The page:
The propositions have been causing an itch in my brain since I first met them when completing the School District of Philadelphia’s induction program. Then, as in my program, the propositions were taken as dogmatically true. What’s more, the implication that these five statements make a quality teacher worries me.

At the end of each module-instructional-block-class, I’ve had to explain how the content of the prior 8 weeks has pushed me to grow as a teacher insomuch as each of the propositions is concerned.

In the previous three m-i-b-c I’ve not so much lied as stretched the truth, grasping at any possible evidence, not matter how circumstantial, to prove I’ve grown. I’ve been the good little student, “Look at me teacher. I’ve done what you ask – even though I don’t care.”

Last night, I decided to tell the truth. My grade hasn’t been posted yet, so I don’t know what the possible repercussions of said honesty might be, but I felt good clicking the submit button.

I’m posting my responses below.

Before I get to that, though, I want to make clear that I have nothing but the highest respect for any teacher who has completed the National Board certification process – successfully or not. It is arduous and life-interrupting. Only those who have fallen in love with teaching could find their way through it. Those friends I’ve watched complete the process are some of the strongest teachers I’ve ever met.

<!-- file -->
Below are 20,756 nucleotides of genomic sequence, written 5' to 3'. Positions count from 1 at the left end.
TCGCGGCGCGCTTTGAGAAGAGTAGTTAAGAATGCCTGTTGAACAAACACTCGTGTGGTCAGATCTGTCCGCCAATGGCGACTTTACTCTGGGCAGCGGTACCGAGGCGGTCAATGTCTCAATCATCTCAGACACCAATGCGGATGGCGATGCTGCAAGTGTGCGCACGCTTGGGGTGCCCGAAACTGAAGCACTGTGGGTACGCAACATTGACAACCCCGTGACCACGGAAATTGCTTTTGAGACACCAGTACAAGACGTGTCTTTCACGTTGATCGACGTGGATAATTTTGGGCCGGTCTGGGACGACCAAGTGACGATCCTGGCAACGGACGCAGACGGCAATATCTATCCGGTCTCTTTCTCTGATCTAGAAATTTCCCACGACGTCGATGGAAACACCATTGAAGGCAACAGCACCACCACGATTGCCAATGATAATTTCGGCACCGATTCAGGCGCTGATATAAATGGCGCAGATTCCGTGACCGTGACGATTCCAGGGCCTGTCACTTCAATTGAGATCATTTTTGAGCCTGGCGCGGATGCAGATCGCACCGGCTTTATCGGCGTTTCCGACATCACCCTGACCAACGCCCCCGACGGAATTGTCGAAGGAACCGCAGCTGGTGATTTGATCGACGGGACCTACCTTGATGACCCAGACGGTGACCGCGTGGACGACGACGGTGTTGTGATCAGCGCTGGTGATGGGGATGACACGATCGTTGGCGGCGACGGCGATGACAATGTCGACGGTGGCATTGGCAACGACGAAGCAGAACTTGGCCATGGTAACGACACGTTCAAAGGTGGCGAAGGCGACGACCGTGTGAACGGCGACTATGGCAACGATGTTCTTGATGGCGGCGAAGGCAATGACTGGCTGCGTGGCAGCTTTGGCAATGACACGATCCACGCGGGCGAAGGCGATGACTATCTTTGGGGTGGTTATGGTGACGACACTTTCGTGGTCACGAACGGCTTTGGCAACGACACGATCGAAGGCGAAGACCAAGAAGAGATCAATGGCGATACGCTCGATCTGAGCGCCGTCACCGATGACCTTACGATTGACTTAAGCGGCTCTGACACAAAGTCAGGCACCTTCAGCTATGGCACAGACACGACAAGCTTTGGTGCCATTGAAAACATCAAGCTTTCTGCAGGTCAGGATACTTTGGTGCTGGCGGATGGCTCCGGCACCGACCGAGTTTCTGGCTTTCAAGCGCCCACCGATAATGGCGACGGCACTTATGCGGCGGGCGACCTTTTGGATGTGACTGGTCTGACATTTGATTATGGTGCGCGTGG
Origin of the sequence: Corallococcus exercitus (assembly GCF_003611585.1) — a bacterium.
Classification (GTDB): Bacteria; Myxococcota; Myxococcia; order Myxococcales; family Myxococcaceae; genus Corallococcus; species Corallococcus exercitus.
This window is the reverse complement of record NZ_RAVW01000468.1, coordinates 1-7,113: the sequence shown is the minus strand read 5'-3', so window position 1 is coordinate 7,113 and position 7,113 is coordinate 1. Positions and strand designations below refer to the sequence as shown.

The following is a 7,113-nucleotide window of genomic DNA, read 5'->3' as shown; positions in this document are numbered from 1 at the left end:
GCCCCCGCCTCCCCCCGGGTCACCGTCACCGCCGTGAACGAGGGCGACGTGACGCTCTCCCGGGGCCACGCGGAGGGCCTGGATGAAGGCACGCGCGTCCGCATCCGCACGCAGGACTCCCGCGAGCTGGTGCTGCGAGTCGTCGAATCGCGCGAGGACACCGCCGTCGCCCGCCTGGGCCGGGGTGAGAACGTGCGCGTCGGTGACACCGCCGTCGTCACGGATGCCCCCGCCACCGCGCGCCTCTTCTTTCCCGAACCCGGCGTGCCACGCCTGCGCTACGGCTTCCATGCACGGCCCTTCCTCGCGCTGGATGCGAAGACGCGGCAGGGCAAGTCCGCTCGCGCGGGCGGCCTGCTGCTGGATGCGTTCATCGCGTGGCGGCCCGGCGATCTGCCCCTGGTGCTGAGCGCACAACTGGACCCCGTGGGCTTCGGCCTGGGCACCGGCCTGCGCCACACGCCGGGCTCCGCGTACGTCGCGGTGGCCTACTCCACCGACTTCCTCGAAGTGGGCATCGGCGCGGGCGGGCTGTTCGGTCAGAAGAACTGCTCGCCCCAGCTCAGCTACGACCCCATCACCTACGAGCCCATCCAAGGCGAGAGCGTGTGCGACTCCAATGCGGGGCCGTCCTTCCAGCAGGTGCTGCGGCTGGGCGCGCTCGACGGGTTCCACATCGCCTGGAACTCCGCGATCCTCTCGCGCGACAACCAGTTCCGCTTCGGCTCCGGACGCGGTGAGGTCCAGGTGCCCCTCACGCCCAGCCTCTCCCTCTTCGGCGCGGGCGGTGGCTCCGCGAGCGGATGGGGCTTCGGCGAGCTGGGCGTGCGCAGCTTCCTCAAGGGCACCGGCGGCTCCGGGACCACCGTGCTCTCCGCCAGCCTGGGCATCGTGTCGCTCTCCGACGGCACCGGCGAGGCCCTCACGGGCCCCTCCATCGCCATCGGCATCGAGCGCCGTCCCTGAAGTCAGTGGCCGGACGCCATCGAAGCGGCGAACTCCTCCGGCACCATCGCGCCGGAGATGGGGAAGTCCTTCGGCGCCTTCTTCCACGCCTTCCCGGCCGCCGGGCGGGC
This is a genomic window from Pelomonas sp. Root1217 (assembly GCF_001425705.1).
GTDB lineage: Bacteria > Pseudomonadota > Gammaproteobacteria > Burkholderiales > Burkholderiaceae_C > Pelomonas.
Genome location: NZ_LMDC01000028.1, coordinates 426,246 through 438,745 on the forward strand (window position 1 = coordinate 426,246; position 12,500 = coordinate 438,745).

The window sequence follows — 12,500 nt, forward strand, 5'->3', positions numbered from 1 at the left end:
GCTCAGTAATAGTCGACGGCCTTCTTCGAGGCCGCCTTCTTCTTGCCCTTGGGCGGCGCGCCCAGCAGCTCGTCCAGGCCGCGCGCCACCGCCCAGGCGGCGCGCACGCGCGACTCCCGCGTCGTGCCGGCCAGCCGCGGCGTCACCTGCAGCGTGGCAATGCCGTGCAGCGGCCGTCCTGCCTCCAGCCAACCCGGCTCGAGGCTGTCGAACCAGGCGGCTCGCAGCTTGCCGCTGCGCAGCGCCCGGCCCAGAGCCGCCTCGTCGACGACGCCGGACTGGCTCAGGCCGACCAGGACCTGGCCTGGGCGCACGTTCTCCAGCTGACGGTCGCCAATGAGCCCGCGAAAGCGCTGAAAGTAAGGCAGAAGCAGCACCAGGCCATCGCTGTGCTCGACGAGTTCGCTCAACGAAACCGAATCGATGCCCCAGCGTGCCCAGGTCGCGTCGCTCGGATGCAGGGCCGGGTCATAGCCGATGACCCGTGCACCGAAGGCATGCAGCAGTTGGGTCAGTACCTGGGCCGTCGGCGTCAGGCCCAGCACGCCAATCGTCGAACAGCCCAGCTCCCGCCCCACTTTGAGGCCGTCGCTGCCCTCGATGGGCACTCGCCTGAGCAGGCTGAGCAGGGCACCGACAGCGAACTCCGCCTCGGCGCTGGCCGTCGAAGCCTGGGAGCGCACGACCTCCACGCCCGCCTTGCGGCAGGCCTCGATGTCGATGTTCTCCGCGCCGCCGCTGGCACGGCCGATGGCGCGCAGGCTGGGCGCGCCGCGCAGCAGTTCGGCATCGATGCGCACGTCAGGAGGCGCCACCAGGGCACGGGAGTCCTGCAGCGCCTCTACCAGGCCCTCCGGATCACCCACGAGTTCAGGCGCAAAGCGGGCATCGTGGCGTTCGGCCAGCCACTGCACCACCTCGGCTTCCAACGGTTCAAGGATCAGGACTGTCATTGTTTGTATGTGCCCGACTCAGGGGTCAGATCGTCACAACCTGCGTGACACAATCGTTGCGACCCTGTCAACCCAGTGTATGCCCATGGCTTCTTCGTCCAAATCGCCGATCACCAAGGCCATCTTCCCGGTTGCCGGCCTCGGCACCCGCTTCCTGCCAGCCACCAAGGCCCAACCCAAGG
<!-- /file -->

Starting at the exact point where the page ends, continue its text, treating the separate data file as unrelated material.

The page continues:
I tip my hat to them.

My beef is with the lack of inquiry and humanity I see in the propositions.

Prop.  1: Teachers are Committed to Students and Their Learning

I cannot say that my commitment to my students and their learning has improved in this instructional block. As with each instructional block reflection, I remain uncertain as to how one is expected to quantify or qualify his or her level of commitment to students and learning. The simplest and truest answer is that I looked beyond the course materials when completing the coursework. If the goal was to improve student participation, I visited peers’ classrooms during my prep periods to observe their methods of eliciting learner responses. I informally polled learners between classes to find out what was working, what was not working and what they wanted to happen in class. My commitment grew because I realized more than what was required of me would be necessary to improve learning in my classroom.